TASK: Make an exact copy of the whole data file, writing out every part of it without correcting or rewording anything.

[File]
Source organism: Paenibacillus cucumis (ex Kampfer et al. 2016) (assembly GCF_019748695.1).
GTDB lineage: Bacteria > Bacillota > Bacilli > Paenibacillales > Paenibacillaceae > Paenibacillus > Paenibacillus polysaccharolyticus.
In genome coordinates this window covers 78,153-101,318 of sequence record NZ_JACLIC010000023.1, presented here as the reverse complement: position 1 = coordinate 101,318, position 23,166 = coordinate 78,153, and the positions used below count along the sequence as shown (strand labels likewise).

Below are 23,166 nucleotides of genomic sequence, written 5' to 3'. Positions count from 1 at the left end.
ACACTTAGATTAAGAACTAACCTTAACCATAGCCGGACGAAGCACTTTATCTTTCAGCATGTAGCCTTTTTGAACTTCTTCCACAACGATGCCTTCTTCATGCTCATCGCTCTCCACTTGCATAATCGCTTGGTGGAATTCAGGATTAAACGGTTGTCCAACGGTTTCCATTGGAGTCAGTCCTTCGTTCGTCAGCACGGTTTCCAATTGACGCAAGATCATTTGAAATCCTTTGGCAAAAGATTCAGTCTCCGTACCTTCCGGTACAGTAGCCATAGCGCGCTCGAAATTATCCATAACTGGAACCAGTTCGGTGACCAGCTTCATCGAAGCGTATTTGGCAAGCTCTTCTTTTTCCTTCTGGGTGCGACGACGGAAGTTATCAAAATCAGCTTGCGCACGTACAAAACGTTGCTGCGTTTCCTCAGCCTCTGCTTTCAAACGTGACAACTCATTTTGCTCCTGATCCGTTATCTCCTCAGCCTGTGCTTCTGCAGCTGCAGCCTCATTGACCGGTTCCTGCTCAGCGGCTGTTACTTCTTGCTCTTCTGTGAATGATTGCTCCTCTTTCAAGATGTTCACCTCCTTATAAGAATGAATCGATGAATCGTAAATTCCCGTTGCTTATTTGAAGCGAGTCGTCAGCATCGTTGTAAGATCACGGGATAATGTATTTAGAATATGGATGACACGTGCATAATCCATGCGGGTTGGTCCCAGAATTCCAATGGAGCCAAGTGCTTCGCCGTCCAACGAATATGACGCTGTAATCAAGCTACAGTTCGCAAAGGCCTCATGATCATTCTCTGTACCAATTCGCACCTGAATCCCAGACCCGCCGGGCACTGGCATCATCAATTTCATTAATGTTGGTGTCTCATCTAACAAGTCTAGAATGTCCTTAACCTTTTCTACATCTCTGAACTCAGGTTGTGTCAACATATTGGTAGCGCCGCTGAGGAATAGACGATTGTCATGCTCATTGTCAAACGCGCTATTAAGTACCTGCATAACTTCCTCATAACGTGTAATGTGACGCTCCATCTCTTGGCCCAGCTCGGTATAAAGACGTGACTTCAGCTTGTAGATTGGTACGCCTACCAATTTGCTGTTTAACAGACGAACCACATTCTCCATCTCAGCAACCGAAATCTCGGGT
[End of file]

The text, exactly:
Source organism: Paenibacillus cucumis (ex Kampfer et al. 2016) (assembly GCF_019748695.1).
GTDB lineage: Bacteria > Bacillota > Bacilli > Paenibacillales > Paenibacillaceae > Paenibacillus > Paenibacillus polysaccharolyticus.
In genome coordinates this window covers 78,153-101,318 of sequence record NZ_JACLIC010000023.1, presented here as the reverse complement: position 1 = coordinate 101,318, position 23,166 = coordinate 78,153, and the positions used below count along the sequence as shown (strand labels likewise).

Below are 23,166 nucleotides of genomic sequence, written 5' to 3'. Positions count from 1 at the left end.
ACACTTAGATTAAGAACTAACCTTAACCATAGCCGGACGAAGCACTTTATCTTTCAGCATGTAGCCTTTTTGAACTTCTTCCACAACGATGCCTTCTTCATGCTCATCGCTCTCCACTTGCATAATCGCTTGGTGGAATTCAGGATTAAACGGTTGTCCAACGGTTTCCATTGGAGTCAGTCCTTCGTTCGTCAGCACGGTTTCCAATTGACGCAAGATCATTTGAAATCCTTTGGCAAAAGATTCAGTCTCCGTACCTTCCGGTACAGTAGCCATAGCGCGCTCGAAATTATCCATAACTGGAACCAGTTCGGTGACCAGCTTCATCGAAGCGTATTTGGCAAGCTCTTCTTTTTCCTTCTGGGTGCGACGACGGAAGTTATCAAAATCAGCTTGCGCACGTACAAAACGTTGCTGCGTTTCCTCAGCCTCTGCTTTCAAACGTGACAACTCATTTTGCTCCTGATCCGTTATCTCCTCAGCCTGTGCTTCTGCAGCTGCAGCCTCATTGACCGGTTCCTGCTCAGCGGCTGTTACTTCTTGCTCTTCTGTGAATGATTGCTCCTCTTTCAAGATGTTCACCTCCTTATAAGAATGAATCGATGAATCGTAAATTCCCGTTGCTTATTTGAAGCGAGTCGTCAGCATCGTTGTAAGATCACGGGATAATGTATTTAGAATATGGATGACACGTGCATAATCCATGCGGGTTGGTCCCAGAATTCCAATGGAGCCAAGTGCTTCGCCGTCCAACGAATATGACGCTGTAATCAAGCTACAGTTCGCAAAGGCCTCATGATCATTCTCTGTACCAATTCGCACCTGAATCCCAGACCCGCCGGGCACTGGCATCATCAATTTCATTAATGTTGGTGTCTCATCTAACAAGTCTAGAATGTCCTTAACCTTTTCTACATCTCTGAACTCAGGTTGTGTCAACATATTGGTAGCGCCGCTGAGGAATAGACGATTGTCATGCTCATTGTCAAACGCGCTATTAAGTACCTGCATAACTTCCTCATAACGTGTAATGTGACGCTCCATCTCTTGGCCCAGCTCGGTATAAAGACGTGACTTCAGCTTGTAGATTGGTACGCCTACCAATTTGCTGTTTAACAGACGAACCACATTCTCCATCTCAGCAACCGAAATCTCGGGT